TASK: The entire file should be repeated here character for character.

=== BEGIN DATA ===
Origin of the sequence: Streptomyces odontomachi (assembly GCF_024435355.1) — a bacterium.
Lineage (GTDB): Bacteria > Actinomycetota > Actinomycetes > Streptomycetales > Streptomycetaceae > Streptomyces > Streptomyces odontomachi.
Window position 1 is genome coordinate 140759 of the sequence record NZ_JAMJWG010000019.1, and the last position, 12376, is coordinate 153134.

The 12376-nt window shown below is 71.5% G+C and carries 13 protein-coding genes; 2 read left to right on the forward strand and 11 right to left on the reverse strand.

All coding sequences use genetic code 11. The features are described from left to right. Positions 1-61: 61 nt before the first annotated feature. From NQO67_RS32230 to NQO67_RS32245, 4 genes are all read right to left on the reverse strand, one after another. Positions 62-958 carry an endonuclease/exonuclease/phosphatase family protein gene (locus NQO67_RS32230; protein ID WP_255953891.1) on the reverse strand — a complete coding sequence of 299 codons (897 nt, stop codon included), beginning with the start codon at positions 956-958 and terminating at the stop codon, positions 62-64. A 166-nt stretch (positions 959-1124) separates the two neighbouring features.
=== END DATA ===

Origin of the sequence: Streptomyces odontomachi (assembly GCF_024435355.1) — a bacterium.
Lineage (GTDB): Bacteria > Actinomycetota > Actinomycetes > Streptomycetales > Streptomycetaceae > Streptomyces > Streptomyces odontomachi.
Window position 1 is genome coordinate 140759 of the sequence record NZ_JAMJWG010000019.1, and the last position, 12376, is coordinate 153134.

The 12376-nt window shown below is 71.5% G+C and carries 13 protein-coding genes; 2 read left to right on the forward strand and 11 right to left on the reverse strand.

All coding sequences use genetic code 11. The features are described from left to right. Positions 1-61: 61 nt before the first annotated feature. From NQO67_RS32230 to NQO67_RS32245, 4 genes are all read right to left on the reverse strand, one after another. Positions 62-958 carry an endonuclease/exonuclease/phosphatase family protein gene (locus NQO67_RS32230; protein ID WP_255953891.1) on the reverse strand — a complete coding sequence of 299 codons (897 nt, stop codon included), beginning with the start codon at positions 956-958 and terminating at the stop codon, positions 62-64. A 166-nt stretch (positions 959-1124) separates the two neighbouring features.